The book is an introductory text to the physics of Bose-Einstein condensation. This phenomenon, first predicted by Einstein in 1925, has been realized experimentally in 1995 in a remarkable series of experiments whose importance has been recognized by the award of the 2001 Nobel Prize in Physics. The condensate is actually a new state of matter, where quantum-mechanical wave functions of atoms behave as coherent matter waves in the same way as coherent light waves in
the case of a laser. The authors provide a theoretical presentation of the main concepts underlying the physics of dilute atomic gases in conditions of extremely low temperatures where quantum effects play a crucial role. The main effort is devoted to discussion of the relevant theoretical aspects
exhibited by these systems, such as the concept of order parameter, long range order, superfluidity and coherence. The mathematical formalism is presented in a form convenient for practical use. The book develops the theory of Bose gases starting from the pioneering Bogoliubov approach and gives special emphasis to the new physical features exhibited by non-uniform gases which are produced in the recent experiments with magnetic and optical traps. These features include the determination of the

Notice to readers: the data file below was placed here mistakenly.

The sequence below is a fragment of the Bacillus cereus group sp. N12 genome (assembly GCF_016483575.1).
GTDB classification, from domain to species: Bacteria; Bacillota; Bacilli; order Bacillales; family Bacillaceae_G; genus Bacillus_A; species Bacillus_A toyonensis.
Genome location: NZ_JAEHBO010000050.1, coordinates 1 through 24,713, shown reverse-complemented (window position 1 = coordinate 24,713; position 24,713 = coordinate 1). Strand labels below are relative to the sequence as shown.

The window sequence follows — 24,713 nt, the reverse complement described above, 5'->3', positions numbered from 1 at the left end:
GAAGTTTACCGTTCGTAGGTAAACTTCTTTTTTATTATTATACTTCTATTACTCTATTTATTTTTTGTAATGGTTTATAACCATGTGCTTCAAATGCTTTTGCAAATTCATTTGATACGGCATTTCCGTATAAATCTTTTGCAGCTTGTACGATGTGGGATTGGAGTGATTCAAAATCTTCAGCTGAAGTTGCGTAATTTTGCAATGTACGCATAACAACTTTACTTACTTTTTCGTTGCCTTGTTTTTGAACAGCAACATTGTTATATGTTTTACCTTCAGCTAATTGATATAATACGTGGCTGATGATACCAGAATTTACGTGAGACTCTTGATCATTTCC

equilibrium profiles, the collective oscillations, the mechanism of the expansion of the gas after releasing the trap, the interference patterns obtained by overlapping two condensates, the rotational properties revealing the effects of superfluidity (quantized vortices, behaviour of the moment of
inertia), the Josephson-like phenomena associated with the coherence of the phase, the beyond mean field phenomena exhibited by quantum gases in conditions of reduced dimensionality (1D and 2D) etc. The book also discusses the analogies and differences with the physics of "classical" superfluids like liquid helium and introduces some of the major features of trapped Fermi gases at low temperature, pointing out the consequences of superfluidity.